Chapter 13 bankruptcy is a versatile and flexible debt-relief tool that allows many individuals, or married couples, to achieve meaningful debt relief. While many confuse the Chapter 13 repayment plan with debt consolidation programs or similar schemes, the repayment plan allows people to reorganize their debt through a reasonable budget. Consumers are not necessarily required to repay all of their outstanding debt during the course of the plan. Many repay far less than their overall debt. Each case is unique. However, these plans require great attention to detail and sometimes complex legal guidelines. That is why working with a skilled lawyer is important.
Overall, consumer bankruptcy filings have remained relatively steady across America. For one demographic, however, the rate of bankruptcies has more than tripled since 1991: retirees over the age of 65. More than 12 percent of filers are now age 65 and older, up from 2.1 percent just a generation ago.
A recent court decision may mean that much-needed debt relief will finally be on the way for students defrauded by unscrupulous for-profit colleges and universities. The decision, handed down by a federal judge earlier this month, finds that the U.S. Department of Education - and its leader, Secretary Betsy DeVos - acted in an "arbitrary and capricious" manner by delaying Obama-administration rules regarding debt forgiveness and forbearance for affected students.
Medical debt - and medical debt collection - are both billion-dollar industries in America. Our healthcare system, such as it is, means that millions and millions of us have insurance coverage, yet costs of medications, treatments and physician visits still put countless of Americans in debt annually.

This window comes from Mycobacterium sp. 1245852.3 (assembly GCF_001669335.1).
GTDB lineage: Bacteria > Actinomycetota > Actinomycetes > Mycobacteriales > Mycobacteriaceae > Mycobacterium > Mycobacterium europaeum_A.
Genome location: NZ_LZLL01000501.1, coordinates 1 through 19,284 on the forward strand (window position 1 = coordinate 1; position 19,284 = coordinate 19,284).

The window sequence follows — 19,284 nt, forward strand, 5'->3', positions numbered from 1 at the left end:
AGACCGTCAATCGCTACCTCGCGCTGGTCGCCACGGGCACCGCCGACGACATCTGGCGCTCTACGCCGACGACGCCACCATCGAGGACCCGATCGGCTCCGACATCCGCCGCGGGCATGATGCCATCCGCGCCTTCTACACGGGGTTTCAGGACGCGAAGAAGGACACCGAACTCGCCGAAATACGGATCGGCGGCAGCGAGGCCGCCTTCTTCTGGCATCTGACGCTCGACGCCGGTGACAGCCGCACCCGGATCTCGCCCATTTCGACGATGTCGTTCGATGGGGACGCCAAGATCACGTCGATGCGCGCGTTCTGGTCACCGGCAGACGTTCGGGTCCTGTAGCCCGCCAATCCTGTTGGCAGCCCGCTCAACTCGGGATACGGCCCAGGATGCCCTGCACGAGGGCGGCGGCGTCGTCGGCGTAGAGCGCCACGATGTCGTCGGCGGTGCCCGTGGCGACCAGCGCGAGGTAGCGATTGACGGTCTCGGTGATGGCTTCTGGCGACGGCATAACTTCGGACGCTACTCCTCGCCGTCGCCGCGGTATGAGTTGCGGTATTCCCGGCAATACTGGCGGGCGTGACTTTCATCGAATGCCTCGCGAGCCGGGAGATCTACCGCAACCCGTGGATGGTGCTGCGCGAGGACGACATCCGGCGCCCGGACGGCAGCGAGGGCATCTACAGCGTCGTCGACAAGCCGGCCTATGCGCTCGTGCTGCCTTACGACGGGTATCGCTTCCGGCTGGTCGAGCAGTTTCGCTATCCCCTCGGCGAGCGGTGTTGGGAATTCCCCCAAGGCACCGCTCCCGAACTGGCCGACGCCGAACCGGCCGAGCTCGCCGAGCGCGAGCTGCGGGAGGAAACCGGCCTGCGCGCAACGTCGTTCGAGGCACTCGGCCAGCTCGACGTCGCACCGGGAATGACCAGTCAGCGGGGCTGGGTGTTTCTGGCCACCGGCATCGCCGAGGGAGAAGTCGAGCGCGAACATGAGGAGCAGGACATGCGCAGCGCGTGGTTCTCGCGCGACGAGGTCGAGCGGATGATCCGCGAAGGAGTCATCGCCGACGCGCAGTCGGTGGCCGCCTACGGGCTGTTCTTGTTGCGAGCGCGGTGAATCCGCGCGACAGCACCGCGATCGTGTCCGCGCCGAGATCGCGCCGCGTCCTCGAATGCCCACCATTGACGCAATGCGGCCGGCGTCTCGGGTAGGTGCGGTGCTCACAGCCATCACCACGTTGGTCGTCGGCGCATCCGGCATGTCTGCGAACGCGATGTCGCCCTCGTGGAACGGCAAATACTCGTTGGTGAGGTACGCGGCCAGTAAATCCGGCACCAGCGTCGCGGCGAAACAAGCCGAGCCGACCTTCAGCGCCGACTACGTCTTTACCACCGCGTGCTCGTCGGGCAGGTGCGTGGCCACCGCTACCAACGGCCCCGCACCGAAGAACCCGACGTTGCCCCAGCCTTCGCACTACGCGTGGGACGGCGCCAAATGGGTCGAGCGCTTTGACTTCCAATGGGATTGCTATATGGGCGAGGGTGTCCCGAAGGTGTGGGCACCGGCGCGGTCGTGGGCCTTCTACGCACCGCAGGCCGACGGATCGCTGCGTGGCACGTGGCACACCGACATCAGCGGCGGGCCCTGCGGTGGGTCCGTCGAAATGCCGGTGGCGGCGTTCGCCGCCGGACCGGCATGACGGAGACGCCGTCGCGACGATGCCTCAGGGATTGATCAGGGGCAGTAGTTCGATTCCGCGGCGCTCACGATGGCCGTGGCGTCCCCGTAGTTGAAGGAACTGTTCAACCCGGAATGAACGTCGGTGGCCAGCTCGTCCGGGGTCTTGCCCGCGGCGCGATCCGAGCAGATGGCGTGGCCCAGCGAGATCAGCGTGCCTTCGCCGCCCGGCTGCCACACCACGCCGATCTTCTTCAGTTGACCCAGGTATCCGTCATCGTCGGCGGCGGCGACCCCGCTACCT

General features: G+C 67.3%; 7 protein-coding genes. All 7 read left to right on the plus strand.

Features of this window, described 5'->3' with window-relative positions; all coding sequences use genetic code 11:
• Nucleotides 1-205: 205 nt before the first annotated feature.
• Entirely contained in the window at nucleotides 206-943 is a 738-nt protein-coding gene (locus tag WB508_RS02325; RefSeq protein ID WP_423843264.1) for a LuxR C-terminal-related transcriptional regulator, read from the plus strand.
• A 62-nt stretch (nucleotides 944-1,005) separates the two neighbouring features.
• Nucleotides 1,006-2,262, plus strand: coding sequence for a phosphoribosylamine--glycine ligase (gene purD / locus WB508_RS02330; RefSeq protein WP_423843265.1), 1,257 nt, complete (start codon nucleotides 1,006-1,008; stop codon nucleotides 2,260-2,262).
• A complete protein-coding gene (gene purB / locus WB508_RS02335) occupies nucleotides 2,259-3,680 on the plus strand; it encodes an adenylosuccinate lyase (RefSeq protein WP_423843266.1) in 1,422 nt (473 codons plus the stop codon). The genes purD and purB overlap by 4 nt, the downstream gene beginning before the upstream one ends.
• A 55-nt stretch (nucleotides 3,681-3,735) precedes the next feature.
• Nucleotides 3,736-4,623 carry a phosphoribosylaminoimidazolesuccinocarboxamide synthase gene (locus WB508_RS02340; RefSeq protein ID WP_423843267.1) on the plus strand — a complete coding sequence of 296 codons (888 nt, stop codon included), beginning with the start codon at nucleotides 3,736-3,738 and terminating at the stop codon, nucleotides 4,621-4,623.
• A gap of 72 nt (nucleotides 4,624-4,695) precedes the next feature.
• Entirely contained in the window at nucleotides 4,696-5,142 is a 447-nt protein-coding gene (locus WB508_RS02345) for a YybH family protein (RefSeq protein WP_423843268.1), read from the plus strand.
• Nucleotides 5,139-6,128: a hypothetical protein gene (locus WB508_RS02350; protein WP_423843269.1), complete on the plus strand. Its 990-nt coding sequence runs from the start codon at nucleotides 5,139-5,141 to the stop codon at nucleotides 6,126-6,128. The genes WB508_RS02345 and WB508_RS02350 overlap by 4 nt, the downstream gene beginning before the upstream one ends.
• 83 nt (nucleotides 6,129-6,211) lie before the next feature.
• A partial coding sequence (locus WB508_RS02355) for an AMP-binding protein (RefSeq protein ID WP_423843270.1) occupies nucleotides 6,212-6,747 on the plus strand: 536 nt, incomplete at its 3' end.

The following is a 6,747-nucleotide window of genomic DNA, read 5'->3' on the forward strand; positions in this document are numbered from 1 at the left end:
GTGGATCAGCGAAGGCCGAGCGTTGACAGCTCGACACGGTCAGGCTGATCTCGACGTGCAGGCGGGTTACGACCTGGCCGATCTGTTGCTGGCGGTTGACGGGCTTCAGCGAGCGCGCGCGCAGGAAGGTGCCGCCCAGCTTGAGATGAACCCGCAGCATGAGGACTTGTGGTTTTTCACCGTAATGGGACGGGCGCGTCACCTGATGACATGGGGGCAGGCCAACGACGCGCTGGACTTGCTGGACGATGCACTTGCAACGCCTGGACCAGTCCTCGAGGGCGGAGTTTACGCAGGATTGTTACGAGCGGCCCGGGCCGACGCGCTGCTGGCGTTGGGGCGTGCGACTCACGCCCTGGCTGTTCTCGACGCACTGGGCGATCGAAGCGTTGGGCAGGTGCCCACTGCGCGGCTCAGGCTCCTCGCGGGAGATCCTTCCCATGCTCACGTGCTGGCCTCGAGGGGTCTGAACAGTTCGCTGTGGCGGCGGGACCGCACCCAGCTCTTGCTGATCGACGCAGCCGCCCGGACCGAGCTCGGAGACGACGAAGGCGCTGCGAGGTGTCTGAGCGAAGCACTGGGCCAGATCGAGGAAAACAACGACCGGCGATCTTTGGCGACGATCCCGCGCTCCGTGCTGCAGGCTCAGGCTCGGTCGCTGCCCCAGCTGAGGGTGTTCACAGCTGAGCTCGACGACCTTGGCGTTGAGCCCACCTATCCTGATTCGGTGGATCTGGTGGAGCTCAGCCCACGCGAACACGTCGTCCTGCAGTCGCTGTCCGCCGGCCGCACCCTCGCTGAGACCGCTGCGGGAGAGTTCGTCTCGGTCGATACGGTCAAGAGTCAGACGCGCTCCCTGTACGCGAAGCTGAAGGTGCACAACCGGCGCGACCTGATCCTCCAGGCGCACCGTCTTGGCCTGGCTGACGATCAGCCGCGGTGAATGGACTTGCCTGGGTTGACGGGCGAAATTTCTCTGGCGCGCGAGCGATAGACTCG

Financial data provider Black Knight reports that Americans are sitting on nearly $6 billion in home equity value. Though those assets are obviously impressive, more people are making poor choices when it comes to how - and if - to spend their home equity.
Millions of Americans struggle with overwhelming medical debt. It is quite common for families to start crowdfunding pages to get help with medical expenses, to take out personal loans, to max out credit cards and more just to get the bills paid. Sometimes, though, things get to be too much. If you are dealing with seemingly insurmountable medical debt, it might be time to seriously consider a bankruptcy filing.
Anyone in New Mexico who is facing serious financial problems is definitely not alone in the struggle. In fact, tens of thousands of people throughout the nation are currently going through similar situations. Credit card debt is often a causal factor when finances are thrown out of whack. Chapter 13 bankruptcy may be a solution.
Debt could be either good or bad depending on the intentions of the debtor. For example, a mortgage loan that has a payment within 36 percent of the borrower's monthly income would be a good debt. On the other hand, if the payment on a New Mexico property is more than a third of the homeowner's income, they are more likely to struggle financially.
While it's true that many American bankruptcies stem from medical expenses, job loss or sudden loss of income, a fair amount of them relate to divorce. A divorce means divvying a single household - and its income - into two. This means twice the expenses, twice the utilities, twice the mortgage or rent payments, etc.
Storefront loans (also widely known as “payday loans” or “short-term loans”) are notoriously predatory in nature. So much so that the New Mexico legislature took the extraordinary step of capping interest rates, demanding a minimum number of payments and extending the repayment period for this type of loan.